Researchers from ETH Zurich and the Paul Scherrer Institute PSI demonstrate how the magnetic structure can be altered quickly in novel materials. The effect could be used in efficient hard drives of the future.
3. December 2013Human Health Biology Research Using Synchrotron Light
Thanks to the analysis of protein samples at the PSI, Lausanne researchers have managed to demonstrate which instrument bacteria use to transmit diseases
Researchers from ETH Lausanne EPFL have described how a particular strain of bacteria transmits diseases with unprecedented precision. The team of scientists headed by Petr Leiman, an assistant professor at the EPFL’s Laboratory of Structural Biology and Biophysics, demonstrated that the tip of a bacterial infection tool consists of a PAAR protein, which envelops a metal atom and tapers off to a sharp point. The findings are based on measurements carried out at the Swiss Light Source (SLS), one of the three large research facilities at the Paul Scherrer Institute (PSI).
17. November 2013Media Releases Biology Research Using Synchrotron Light Human Health
Botox is a highly dangerous toxin that causes paralysis. In cosmetic applications it is used to temporarily eliminate wrinkles and in medicine as a treatment for migraine or to correct strabismus. An international research team has now established how the toxin molecule binds to the neuron whose activity is then blocked by the poison. The findings may be useful for the development of improved drugs with a lower risk of overdosage.
12. November 2013Media Releases Research Using Synchrotron Light Materials Research Matter and Material
Above the transition temperature, some electrons in the superconducting material La1.77Sr0.23CuO4 behave as if they were in a conventional metal, others as in an unconventional one – depending on the direction of their motion. This is the result of experiments performed at the SLS. The discovery of this anisotropy makes an important contribution towards understanding high-temperature superconductors. The effect will also have to be taken into account in future experiments and theories of high-temperature superconductors.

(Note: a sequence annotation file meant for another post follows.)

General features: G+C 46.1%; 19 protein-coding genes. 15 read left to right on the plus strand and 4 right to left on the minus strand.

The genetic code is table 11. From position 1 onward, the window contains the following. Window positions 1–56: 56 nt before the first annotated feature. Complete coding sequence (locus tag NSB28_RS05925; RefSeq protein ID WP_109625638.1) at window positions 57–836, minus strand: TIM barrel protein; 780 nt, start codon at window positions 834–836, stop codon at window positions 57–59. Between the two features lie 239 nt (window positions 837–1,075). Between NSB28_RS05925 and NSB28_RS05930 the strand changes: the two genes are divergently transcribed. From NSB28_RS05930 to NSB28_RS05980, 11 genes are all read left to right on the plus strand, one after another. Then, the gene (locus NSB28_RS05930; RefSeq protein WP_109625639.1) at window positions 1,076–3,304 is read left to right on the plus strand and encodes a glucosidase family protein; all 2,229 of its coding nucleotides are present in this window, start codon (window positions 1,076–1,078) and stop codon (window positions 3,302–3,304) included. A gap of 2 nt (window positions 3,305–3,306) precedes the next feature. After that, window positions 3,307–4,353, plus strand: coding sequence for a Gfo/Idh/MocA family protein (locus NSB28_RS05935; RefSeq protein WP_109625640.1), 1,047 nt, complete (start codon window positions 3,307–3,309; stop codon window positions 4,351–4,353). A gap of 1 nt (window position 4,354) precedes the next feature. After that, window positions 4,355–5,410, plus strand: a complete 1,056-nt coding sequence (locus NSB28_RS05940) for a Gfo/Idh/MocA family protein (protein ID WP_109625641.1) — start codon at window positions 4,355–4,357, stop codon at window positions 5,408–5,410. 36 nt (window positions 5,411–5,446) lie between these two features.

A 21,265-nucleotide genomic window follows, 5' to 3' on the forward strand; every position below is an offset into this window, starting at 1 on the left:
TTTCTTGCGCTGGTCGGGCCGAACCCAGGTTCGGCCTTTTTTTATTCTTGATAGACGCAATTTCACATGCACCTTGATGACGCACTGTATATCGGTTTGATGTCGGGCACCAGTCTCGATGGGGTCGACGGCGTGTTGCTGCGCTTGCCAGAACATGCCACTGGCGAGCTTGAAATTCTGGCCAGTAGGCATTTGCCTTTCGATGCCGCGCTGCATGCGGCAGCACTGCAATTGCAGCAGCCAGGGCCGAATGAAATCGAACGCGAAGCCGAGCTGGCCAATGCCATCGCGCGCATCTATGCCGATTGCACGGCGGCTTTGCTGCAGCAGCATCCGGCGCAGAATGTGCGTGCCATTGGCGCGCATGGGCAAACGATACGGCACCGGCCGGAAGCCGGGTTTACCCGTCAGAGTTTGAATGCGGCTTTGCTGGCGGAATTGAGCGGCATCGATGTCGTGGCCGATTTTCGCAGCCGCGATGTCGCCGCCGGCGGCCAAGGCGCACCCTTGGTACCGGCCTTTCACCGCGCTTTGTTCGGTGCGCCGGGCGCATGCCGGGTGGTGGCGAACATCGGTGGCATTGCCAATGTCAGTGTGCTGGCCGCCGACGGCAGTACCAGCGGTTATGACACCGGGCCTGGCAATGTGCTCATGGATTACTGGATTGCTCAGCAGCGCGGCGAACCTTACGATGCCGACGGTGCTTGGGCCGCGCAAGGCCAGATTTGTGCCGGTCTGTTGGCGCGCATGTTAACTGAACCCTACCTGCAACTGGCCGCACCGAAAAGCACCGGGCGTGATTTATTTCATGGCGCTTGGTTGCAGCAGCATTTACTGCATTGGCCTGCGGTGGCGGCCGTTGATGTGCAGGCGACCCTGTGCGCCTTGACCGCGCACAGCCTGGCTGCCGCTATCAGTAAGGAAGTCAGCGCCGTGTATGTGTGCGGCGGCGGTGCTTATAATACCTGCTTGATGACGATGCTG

17. October 2013Storage Research Using Synchrotron Light Materials Research User Experiments
Materials in lithium ion battery electrodes expand and contract during charge and discharge. These volume changes drive particle fracture, which shortens battery lifetime. A group of ETH and PSI scientists have quantified this effect for the first time using high-resolution 3D movies recorded using x-ray tomography at the Swiss Light Source.
17. October 2013Media Releases Research Using Neutrons Research Using Synchrotron Light Materials Research
Helena Van Swygenhoven, materials researcher at the Paul Scherrer Institute and professor at the Swiss Federal Institute of Technology in Lausanne (EPFL), has been awarded an ERC Advanced Grant. This prestigious EUR 2.5 million grant from the European Research Council will enable Van Swygenhoven to launch the new research project MULTIAX. Under this project, she will investigate what happens in metallic materials during deformation - a question important for the production processes for car parts. Furthermore, the project will also develop new methods that can be used to study materials at large research facilities. These methods will be accessible to experts from research and industry.
16. October 2013Media Releases Research Using Synchrotron Light User Experiments Biology